Walking Your Way to Mindfulness

Published by Charles A. Francis on

By Charles A. Francis

“The miracle is not to walk on water. The miracle is to walk on the green earth, dwelling deeply in the present moment, and feeling truly alive.” ~ Thich Nhat Hanh

A while back, the BBC did a piece on the death of “purposeless walking.” Many famous thinkers were walkers, including Henry David Thoreau, Constantin Brancusi, and Friedrich Nietzsche, and wrote about the way it helped them clear their mind and spark inspiration. Perhaps people are walking for walking’s sake less frequently these days, but there is a rise in purposeful walking.

Walking for a purpose—to still the mind, heal the body, and restore balance and calm—is making a comeback. This is called walking meditation. Walking meditation is another form of meditation that’s commonly practiced in Buddhism. It’s wonderful for people who can’t sit still, and it’s great for developing concentration without getting bored.

Mindful walking has a very strong calming effect. There are two reasons for this. First, it challenges your sense of balance. If you have to pay close attention to keeping your balance, then you force yourself to concentrate and be mindful, and therefore, stay in the present moment. Second, by slowing down your body, you force your mind to slow down also.

How to Practice Walking Meditation

You can use the same techniques and formats that you use in sitting meditation. The only difference now is that you perform them while walking. With walking meditation, you will walk much slower than usual. When walking in an open area, you can walk at a pace of about 2-3 seconds per step. In a more confined area, you can walk at a pace of about 5-6 seconds per step.

If you want to practice concentration with walking meditation, then focus your attention on just one aspect of the walking motion, such as the sensation on the bottom of your feet as you take each step. Incorporate one of the counting schemes we use in sitting meditation. When your mind goes astray, bring it back immediately, and continue counting your footsteps.

If you want to practice mindfulness with walking meditation, then gently observe all the parts of your body that are involved in the walking motion, such as your feet, calves, thighs, hips, and shoulders. What other parts of your body are involved? Notice the way they move, and how they all work together to perform one graceful motion. How about your balance? What’s involved in keeping your balance?

When any of the hindrances arise, deal with them in the same manner as during sitting meditation. Then bring your attention back to your footsteps. As you can see, you can learn so much about your body by walking mindfully.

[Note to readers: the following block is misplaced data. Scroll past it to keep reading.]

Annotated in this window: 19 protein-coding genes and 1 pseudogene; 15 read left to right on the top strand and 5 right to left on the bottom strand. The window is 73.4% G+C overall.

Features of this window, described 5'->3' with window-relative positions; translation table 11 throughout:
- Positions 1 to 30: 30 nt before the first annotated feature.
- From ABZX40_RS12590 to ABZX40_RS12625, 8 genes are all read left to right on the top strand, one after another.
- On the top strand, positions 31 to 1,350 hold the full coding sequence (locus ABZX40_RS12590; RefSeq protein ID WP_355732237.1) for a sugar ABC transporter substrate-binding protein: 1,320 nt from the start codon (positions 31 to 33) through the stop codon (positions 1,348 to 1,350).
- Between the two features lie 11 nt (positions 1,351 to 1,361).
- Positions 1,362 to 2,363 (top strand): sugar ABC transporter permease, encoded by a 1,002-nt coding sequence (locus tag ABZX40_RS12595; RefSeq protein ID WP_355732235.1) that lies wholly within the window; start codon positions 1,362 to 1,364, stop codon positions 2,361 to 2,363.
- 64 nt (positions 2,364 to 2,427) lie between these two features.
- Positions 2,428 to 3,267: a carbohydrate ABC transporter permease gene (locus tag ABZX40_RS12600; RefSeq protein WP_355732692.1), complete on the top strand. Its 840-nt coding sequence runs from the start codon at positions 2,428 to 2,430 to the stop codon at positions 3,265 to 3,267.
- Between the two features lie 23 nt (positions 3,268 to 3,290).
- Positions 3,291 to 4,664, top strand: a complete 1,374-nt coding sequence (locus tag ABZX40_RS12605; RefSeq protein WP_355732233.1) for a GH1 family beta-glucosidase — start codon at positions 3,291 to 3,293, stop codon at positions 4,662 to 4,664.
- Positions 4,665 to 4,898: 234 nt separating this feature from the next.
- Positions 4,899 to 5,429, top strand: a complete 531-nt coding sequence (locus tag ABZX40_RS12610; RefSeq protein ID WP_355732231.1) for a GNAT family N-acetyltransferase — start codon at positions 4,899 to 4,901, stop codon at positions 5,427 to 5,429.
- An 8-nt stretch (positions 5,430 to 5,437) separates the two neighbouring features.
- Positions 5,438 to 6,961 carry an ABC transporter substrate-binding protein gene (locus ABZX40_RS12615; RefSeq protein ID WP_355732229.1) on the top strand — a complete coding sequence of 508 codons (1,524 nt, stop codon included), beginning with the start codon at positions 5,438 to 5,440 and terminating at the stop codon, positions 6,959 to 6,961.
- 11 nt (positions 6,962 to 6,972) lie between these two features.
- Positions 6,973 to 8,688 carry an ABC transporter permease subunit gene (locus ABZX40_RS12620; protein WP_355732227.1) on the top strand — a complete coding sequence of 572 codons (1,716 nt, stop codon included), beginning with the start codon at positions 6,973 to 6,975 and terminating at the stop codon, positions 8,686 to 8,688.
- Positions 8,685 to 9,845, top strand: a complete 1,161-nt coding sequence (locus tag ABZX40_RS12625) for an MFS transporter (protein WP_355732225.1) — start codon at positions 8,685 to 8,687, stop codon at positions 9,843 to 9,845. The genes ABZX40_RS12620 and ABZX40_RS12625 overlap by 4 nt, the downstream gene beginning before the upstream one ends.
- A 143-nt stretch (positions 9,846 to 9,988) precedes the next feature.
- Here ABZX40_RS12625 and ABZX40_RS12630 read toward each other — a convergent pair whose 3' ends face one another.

Incorporating Walking Meditation into Your Mindfulness Practice

I usually incorporate walking meditation into my meditation session. I’ll begin with about 10-15 minutes of walking meditation, and then do about forty minutes of sitting meditation. This serves several functions:

  • It helps my mind settle down. By walking slowly, I force my mind to slow down.
  • It keeps my body from getting uncomfortable from sitting for long periods.
  • It helps me burn off any excess sugar that may be in my bloodstream, which can make me feel restless or anxious.

You can use walking meditation in different ways:

  • At the beginning of your session, as I’ve just described, to help you ease into your meditation.
  • In the middle, to ease some of the discomfort from sitting for a long time.
  • At the end, to also help ease some of the discomfort from sitting. It can help on those occasions when you may have difficulty sitting still for whatever reason.

Sometimes, I will even do a whole session of walking meditation. This can be very calming if you do it outside in a beautiful setting, such as a park or garden. In addition to being mindful of your footsteps, be mindful of your surroundings. Enjoy the beauty and wonders of nature, such as the fresh air, sunshine, trees and flowers, and all the critters.

As the mindfulness meditation practice gains popularity, more people are turning to mindful walking to help calm their restless mind. The great thing about it is that you can practice it without taking up any extra time from your busy schedule. So, give it a try and see how this simple, yet powerful, practice can help restore balance and calm in your life.

Best wishes on your life journey!

Need help learning mindfulness meditation? Check out Mindfulness Meditation Made Simple: Your Guide to Finding True Inner peace (paperback).


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